The only other two quakes I've felt both occurred while I was awake. One happened the night before I graduated from SIU Carbondale in May of 1983. The other here in Springfield about 1968 (?) when I was just a kid. The latter actually felt stronger than this morning's as I remember it.
(CNN) -- A magnitude-5.2 earthquake, centered 131 miles east of St. Louis, Missouri, shook southern Illinois early Friday, according to the U.S. Geological Survey.
There were few reports of damage immediately after the predawn quake, which struck at 4:36 a.m. (5:36 a.m. ET), but CNN affiliate WHAS-TV in Louisville, Kentucky, showed footage of rubble left in a street after a cornice fell off a brick building there.
The epicenter of the earthquake was about three miles below ground, six miles northwest of Mount Carmel, Illinois, and 38 miles north-northwest of Evansville, Indiana, according to the USGS.People as far north as southern Michigan and as far west as Des Moines, Iowa, reported feeling the quake, according to The Associated Press.
Air traffic was halted for an hour at Indianapolis International Airport while the control tower was evacuated, CNN affiliate WRTV-TV in the Indiana city reported.
At least 30 people reported feeling the quake in Clarksville, Tennessee -- 227 miles south of the epicenter -- according to the USGS Web site.
Buildings swayed in Chicago's Loop and people were shaken awake in Milwaukee, Wisconsin, the AP reported.
Update: From the SJ-R:
The quake was centered 6 miles from West Salem, Ill., and 66 miles fromEvansville, Ind.I also understand that this quake occurred along the Wabash Fault not the more notable and famous New Madrid Fault. We still have "The Big One" to look forward to someday.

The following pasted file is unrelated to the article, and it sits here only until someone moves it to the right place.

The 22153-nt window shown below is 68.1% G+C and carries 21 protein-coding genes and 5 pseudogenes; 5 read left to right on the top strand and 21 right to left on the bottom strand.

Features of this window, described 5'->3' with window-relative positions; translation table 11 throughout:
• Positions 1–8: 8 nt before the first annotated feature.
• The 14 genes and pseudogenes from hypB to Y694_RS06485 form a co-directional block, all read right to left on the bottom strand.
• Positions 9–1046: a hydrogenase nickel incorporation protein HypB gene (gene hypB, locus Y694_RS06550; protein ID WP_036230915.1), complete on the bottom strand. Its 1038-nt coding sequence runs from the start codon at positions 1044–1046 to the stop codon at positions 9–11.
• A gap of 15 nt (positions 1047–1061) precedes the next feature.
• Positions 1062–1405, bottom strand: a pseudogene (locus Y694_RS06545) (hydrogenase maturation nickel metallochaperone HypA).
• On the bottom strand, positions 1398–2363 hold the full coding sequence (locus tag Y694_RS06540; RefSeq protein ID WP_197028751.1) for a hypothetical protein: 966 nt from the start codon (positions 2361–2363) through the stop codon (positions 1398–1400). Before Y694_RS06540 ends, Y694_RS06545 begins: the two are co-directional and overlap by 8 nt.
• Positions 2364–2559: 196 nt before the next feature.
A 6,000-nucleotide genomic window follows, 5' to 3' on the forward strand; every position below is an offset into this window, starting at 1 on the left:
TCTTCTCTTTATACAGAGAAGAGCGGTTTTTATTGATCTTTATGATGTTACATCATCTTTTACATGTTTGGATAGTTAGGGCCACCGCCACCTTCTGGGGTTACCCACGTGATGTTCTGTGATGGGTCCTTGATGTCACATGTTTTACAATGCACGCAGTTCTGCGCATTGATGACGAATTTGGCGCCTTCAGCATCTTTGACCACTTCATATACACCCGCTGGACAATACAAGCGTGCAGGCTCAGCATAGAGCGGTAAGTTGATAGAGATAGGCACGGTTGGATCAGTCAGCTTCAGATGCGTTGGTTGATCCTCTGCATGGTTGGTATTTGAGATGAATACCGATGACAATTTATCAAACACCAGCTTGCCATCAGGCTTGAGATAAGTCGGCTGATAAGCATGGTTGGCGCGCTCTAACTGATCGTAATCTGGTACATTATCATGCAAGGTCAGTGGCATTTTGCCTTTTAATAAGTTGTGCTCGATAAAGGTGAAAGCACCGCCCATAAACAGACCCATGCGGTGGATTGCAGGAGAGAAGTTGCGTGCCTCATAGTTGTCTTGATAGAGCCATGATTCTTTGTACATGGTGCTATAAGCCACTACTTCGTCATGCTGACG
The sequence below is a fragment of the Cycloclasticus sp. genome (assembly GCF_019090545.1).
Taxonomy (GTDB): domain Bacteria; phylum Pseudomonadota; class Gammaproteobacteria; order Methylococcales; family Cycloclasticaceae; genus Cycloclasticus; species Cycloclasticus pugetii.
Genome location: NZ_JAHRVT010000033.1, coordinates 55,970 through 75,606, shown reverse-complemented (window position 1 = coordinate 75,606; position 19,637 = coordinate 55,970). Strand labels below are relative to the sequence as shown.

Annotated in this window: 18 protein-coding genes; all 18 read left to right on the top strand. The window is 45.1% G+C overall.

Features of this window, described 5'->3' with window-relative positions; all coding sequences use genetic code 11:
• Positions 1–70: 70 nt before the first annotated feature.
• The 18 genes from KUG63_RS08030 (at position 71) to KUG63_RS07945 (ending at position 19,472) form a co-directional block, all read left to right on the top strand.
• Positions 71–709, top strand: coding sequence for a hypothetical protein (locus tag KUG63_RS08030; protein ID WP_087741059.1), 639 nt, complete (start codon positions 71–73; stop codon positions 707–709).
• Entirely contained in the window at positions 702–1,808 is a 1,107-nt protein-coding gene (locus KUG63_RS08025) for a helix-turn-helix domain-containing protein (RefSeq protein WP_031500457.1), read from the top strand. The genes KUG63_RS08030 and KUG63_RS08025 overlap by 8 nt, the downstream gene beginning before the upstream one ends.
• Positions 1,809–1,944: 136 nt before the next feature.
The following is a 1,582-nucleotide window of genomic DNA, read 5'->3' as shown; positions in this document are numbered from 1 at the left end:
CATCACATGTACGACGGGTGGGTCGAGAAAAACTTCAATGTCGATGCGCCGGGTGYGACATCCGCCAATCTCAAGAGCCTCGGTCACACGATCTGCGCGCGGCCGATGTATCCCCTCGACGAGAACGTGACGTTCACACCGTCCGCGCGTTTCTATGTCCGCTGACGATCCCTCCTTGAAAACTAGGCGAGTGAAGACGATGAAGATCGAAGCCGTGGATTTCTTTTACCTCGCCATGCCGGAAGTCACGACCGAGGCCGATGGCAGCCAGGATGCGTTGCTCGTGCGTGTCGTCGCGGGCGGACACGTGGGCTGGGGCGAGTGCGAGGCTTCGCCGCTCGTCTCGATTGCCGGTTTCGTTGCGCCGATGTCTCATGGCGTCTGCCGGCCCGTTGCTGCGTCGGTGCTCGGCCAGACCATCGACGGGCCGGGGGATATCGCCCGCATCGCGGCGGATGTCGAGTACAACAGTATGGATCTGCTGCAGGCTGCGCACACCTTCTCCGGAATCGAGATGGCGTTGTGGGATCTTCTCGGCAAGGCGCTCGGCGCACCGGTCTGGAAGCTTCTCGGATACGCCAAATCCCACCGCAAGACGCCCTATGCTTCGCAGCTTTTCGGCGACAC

Initially pegged as a 5.4 earthquake, the U.S. Geological Survey revised its estimate to give it a value of 5.2.
Update II: Apparently, from what i'm hearing on WMAY, a lot of people around here didn’t feel the quake, or at least they weren’t awakened by it. I’m no expert on earthquakes but I’m guessing that the higher up you are (depending on the structure you’re in etc, etc.) the more pronounced the sensation is. We sleep on the second floor and perhaps that contributed to us feeling the quake. Or maybe it’s because we live in a more recently built home (1990) made of the usually crappy modern building materials. I wonder if I had been in my office in the basement I would have felt it as much.
Update III: Today is the 102nd anniversary of The Great San Francisco Earthquake. Just us Midwesterners paying homage?
It’s also my oldest daughter’s 18th birthday. Hmmmmm.
Update IV: Again from the SJ-R, the quake I remembered from my childhood was indeed in 1968.
The strongest earthquake recorded in Illinois was in 1968, a 5.3-magnitude temblor centered near Dale in Hamilton County, about 75 miles southeast of St. Louis, according the USGS. Minor damage was widespread, but there were no serious injuries or fatalities.
Googling further, the actual date was November 9, 1968. I knew it was a Saturday morning. I was sitting in our living room in our house on South Spring St. watching cartoons when the big mirror above our TV began to bang against the wall. 40 years on, it seems like that one was bigger, but I guess not by much with today’s being magnitude 5.2 vs. 5.3 in the 1968 quake.